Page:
Whilst conducting research for my dissertation, I was surprised to find such a lack of interest in the Construction Industry when surveying a range of female students. What was surprising was not that they did not know anything about the built environment, but that despite not knowing anything about it, they branded it boring. They also declared they did not like it and they were not "good" at it.
The question is, good at what exactly? When we are in a situation where the next generation of workers are not even slightly interested by the industry and the skills gap is ever increasing we need to find ways to break down what the industry can offer and why it could be great for these young women.
According to a recent report by The Construction Skills Network (CSN), the UK’s most comprehensive construction forecast, predicts growth of 1.7% over the next five years, with 179,000 jobs to be created – a better outlook than was predicted immediately after the EU referendum. What this means is we have a lot of jobs being created and no where near the number of skilled workers required. We need to do more to encourage the next generation to consider Construction as a career choice.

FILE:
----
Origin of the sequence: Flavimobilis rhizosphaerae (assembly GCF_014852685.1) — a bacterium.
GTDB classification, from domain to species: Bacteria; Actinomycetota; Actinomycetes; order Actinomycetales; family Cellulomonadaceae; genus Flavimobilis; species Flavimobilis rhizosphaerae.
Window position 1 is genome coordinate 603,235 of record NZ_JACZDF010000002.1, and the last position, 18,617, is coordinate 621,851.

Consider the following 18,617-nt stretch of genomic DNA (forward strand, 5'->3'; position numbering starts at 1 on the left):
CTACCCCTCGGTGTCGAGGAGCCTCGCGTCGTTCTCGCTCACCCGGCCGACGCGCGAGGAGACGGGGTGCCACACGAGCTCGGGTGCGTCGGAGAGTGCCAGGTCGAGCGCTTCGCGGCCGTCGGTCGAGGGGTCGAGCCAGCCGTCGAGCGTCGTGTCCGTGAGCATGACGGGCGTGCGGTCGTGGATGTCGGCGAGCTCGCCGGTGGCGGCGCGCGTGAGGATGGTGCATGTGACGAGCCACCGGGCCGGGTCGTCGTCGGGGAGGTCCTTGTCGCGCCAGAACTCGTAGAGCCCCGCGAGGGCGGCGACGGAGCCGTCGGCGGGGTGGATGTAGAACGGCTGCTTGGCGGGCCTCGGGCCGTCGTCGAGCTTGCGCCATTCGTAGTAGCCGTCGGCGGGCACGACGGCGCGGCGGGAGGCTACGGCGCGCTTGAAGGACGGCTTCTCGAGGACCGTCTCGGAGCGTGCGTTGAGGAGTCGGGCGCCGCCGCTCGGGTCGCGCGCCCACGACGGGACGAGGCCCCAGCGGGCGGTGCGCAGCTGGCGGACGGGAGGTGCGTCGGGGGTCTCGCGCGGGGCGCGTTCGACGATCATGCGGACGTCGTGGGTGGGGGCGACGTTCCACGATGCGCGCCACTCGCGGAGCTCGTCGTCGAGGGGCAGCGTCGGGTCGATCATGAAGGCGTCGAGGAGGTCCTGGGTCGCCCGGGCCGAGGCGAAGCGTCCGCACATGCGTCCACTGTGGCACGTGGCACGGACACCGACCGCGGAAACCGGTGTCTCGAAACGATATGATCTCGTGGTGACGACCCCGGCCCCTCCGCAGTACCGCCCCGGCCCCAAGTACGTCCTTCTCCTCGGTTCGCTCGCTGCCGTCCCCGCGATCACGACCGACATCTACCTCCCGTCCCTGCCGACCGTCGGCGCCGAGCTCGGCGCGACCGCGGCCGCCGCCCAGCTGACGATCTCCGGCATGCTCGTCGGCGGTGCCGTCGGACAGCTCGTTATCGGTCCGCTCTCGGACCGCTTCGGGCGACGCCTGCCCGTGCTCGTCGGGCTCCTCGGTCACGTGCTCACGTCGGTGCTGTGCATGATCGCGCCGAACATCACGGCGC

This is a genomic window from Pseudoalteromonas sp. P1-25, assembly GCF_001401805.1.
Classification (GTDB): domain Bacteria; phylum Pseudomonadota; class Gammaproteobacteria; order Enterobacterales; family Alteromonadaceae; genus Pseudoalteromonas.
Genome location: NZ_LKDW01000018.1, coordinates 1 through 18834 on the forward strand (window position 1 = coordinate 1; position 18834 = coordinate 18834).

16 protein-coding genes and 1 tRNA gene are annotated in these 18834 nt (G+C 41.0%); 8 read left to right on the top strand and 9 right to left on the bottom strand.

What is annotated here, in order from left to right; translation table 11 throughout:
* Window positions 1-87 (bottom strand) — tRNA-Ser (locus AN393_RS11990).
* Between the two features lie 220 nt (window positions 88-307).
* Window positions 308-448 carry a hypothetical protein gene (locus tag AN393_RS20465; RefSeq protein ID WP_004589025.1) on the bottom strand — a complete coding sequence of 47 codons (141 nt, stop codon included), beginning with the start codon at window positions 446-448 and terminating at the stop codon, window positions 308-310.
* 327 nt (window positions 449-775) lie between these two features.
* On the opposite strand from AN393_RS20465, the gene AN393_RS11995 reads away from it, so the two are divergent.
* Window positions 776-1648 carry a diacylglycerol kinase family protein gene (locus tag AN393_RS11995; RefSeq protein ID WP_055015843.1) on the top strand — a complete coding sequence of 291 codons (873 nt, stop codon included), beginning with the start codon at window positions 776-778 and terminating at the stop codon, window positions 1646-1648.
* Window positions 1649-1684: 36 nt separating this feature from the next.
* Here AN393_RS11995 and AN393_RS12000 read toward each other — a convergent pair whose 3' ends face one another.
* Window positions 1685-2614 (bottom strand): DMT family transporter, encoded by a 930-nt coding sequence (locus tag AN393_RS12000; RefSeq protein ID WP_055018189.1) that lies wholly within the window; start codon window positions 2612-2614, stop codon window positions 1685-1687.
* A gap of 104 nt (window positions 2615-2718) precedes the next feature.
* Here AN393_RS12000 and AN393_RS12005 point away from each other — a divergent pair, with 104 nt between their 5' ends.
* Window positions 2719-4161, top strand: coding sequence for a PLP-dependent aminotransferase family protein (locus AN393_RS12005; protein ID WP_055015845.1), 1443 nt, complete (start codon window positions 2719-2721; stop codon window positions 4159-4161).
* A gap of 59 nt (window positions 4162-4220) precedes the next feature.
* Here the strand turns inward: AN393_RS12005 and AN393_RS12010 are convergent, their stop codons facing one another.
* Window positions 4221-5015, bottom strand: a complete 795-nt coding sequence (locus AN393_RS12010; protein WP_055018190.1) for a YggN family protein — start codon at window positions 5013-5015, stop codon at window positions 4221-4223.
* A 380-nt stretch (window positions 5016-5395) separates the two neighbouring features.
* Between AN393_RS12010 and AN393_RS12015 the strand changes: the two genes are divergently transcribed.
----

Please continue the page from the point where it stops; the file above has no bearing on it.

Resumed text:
Perhaps next time you're in a situation where you can give some advice and you're told, I'm not good at construction, maybe you could ask one whether they are any "good" at any of these...
1. Good at maths? whilst maths lessons at school were often a bore, for some maths is easy and interesting. For them consider engineering.
2. Good at being creative? If this is more up your street then how about architecture, interior design or again engineering. Or perhaps a trade, painting or carpentry/joinery?
3. Good with people? If you are a people person, how about Construction management, Project management or Business Development?
4. Good with details? If you have an eye for detail then Quantity Surveying or planning could be the choice for you.
5. Good with your hands? If you don't like the idea of being stuck behind a desk all day then consider a trade. Electrician, plumber, carpenter and many more trades are available. A way in to this is through an apprenticeship, something that the government is pushing and increasing the number of this year.
These are just a few career options after thinking about what you might be "good" at. There are so many different roles within the industry that require a range of different skills, so suggesting you are not good at construction is crazy. It is an industry worth exploring with a number of routes in. It may be that you know someone who is struggling to choose a career, who may need some guidance. Chances are she hasn't considered construction, so why not give her a nudge!